(cross posted to Working Stiffs)

This week’s instructors opened the class with a question: How much of what you see on the CSI shows do you think is real? I, of course, having studied Lee Lofland’s book, knew the answer was “almost nothing.” In fact, cases are lost because people expect things to be like what they see on TV. They have a name for it: “The CSI effect.”

In Pittsburgh, the guys who go out and collect evidence are called the Mobile Crime Unit. While they collect all kinds of evidence, Pittsburgh Crime Lab only processes fingerprints. Blood, DNA, or ballistic evidence is sent to the Allegheny Crime Lab or the State Police Crime Lab for processing. Unlike TV when DNA results come back in ten minutes, the truth is it takes eight weeks to get results. And then the report doesn’t come back to the Mobile Crime Unit. Instead, it goes to the detectives on the case and THEY make the arrest. MCU guys don’t do that stuff.


On TV, when a fingerprint is sent to AFIS, the results come back with a photo and address of the person matching the print. In reality, while results may or may NOT come back quickly, what the crime lab gets is a list of potential matches and all they get are numbers.


They look up the name belonging to the numbers on another computer. And a human eye is required to make the definitive match.

Different detectives have different specialties. So it takes more than one or two detectives to process a crime scene.

In Pittsburgh, all members of the MCU are police officers. In Allegheny County, crime scene people are civilians and work as part of the Medical Examiners office, not the county police.

A few more fallacies you will see on television:

Video surveillance footage does NOT get clearer when you zoom in. It actually is very difficult to identify a license plate, the color of the car, or the identity of anyone on the tape.

Only 7% of firearms are found to have usable fingerprints on them. In fact, lifting fingerprints isn’t nearly as easy as they make it look on CSI. A smooth, shiny, clean surface is needed to get a clear print. Drawer handles won’t usually work. Too small. Textured surfaces won’t work either. And door knobs have just too many prints to be helpful.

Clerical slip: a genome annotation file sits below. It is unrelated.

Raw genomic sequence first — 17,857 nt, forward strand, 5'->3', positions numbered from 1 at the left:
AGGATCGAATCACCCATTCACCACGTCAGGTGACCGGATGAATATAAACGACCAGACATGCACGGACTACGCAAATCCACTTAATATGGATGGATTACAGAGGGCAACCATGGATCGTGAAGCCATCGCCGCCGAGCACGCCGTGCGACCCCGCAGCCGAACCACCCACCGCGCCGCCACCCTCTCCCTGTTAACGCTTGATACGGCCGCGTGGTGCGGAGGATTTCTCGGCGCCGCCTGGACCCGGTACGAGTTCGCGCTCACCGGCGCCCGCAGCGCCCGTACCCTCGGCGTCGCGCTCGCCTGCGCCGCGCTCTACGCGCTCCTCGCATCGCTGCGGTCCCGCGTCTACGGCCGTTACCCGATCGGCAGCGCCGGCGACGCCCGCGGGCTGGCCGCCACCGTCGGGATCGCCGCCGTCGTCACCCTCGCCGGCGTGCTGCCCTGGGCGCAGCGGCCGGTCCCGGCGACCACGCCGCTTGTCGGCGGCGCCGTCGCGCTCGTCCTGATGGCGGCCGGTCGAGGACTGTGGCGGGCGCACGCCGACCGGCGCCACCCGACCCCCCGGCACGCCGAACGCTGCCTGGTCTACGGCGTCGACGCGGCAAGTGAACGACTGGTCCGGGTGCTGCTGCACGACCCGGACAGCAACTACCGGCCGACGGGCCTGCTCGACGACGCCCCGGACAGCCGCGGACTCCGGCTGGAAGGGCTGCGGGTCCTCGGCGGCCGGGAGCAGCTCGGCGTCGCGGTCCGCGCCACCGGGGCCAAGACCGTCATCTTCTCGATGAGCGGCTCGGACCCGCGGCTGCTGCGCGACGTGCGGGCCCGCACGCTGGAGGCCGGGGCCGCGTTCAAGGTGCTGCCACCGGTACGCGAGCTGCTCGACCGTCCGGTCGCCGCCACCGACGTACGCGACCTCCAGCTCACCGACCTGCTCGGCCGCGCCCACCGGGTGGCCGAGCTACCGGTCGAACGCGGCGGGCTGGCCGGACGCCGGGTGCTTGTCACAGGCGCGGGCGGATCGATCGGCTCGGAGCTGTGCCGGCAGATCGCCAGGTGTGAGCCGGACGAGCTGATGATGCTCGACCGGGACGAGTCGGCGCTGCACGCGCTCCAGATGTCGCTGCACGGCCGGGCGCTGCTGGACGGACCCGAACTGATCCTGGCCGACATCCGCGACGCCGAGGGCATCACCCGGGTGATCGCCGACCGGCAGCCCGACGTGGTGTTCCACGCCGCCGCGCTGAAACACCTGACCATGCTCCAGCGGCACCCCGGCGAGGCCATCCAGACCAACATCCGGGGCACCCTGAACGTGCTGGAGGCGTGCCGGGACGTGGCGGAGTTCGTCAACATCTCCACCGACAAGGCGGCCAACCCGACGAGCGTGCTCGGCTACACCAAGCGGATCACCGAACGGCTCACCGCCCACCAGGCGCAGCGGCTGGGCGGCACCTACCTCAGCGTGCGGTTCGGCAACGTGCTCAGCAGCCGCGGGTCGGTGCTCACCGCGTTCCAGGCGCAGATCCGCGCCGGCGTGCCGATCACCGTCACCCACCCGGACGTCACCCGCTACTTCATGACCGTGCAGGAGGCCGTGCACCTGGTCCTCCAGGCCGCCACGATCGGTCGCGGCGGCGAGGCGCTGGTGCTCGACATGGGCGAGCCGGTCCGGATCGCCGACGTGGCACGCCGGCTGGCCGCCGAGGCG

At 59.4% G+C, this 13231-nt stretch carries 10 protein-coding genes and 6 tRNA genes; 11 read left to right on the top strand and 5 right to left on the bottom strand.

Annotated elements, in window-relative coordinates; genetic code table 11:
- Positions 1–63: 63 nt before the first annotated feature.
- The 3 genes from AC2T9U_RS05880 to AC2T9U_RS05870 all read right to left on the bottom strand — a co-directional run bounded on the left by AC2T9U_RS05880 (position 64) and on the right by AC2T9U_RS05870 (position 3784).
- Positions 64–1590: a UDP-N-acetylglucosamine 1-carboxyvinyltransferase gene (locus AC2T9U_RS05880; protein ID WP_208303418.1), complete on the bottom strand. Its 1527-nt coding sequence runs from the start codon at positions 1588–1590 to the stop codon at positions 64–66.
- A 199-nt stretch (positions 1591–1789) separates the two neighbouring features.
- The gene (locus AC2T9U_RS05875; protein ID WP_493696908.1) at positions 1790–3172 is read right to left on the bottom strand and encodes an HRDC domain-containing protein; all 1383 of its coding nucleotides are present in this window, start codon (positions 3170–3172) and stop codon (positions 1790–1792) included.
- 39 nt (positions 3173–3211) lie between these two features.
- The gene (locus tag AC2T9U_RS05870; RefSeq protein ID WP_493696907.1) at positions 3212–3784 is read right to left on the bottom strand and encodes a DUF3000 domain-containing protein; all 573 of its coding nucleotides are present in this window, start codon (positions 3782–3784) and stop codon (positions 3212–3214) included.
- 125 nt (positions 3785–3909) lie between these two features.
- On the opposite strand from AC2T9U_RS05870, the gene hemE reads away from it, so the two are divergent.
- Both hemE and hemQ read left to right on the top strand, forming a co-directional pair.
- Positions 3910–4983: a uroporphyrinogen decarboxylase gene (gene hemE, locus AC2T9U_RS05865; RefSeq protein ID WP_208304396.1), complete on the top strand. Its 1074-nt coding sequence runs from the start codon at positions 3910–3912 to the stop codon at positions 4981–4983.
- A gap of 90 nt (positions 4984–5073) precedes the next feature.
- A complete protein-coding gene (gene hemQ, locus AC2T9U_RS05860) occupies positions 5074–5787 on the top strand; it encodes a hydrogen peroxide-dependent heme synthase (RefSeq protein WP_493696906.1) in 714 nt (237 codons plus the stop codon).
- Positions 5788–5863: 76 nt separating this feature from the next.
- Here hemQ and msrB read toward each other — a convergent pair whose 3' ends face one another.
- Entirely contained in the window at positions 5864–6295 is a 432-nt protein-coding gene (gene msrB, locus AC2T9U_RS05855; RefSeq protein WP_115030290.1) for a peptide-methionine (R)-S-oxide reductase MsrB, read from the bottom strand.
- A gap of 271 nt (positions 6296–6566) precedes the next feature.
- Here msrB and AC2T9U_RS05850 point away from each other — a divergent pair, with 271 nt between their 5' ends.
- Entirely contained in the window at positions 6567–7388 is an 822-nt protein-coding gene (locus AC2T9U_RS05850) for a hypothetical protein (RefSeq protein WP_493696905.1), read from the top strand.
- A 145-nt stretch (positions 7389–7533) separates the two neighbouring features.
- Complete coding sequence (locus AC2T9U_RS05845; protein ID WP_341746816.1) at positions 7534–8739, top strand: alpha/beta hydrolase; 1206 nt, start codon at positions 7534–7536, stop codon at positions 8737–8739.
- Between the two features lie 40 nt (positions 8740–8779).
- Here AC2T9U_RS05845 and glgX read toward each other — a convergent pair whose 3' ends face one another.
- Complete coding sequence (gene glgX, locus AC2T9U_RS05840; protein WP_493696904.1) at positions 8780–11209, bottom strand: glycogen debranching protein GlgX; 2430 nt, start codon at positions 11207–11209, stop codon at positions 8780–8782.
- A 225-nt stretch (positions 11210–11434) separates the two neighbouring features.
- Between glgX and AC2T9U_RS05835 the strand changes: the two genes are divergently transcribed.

While DNA can be gotten from just about anything, it’s not cheap, costing $6,000 to $7,000 per test. Fingerprint analysis only costs the officer’s time.

Speaking of DNA, the question was posed to us, which is better: DNA or fingerprints? Think about this…identical twins share the same DNA, however, they would have different fingerprints.

When swabbing for DNA, the detective would swab twice. First with a swab dampened with deionized water. Then a second, DRY swab would be used on the same spot. The water brings up more DNA. Gloves would be changed before moving to another spot. The samples would be labeled BS1 (Blood Sample 1) for the first and BS2 for the second and so on. A sample would be taken nearby as a control sample (CS1) to identify contaminants.

We got a chance to tour the Crime Lab, which isn’t nearly as high-tech and shiny as those on CSI.


We were given a demonstration of Luminol, sprayed on a jug smeared with visible blood and a plastic bottle with nothing visibly evident on it.


The first attempt failed when nothing happened. Lesson? Luminol has a short shelf life. There are different types of the stuff and the particular kind being used had to mixed and used within hours. A fresh batch revealed luminescence on both jugs when the lights were turned out.

Note: it doesn’t glow very long. It doesn’t have to. Once the presence of blood is revealed, the detectives would simply collect the sample. And Luminol really does show the presence of blood even after attempts to clean up the crime scene.

A demonstration of an alternative light source that shows different materials unnoticed by the human eye also proved fascinating. Different colored goggles or camera filters are needed to see different substances.


We wrapped up our visit to Police Headquarters and the Crime Lab with a class photo. That’s me in the back row, second from the right.


Our stint in Citizens’ Police Academy is winding down. We have off next week (Memorial Day) and only have one more real class before our graduation. I’m feeling a huge sense of regret to see it ending.

What WILL I blog about???

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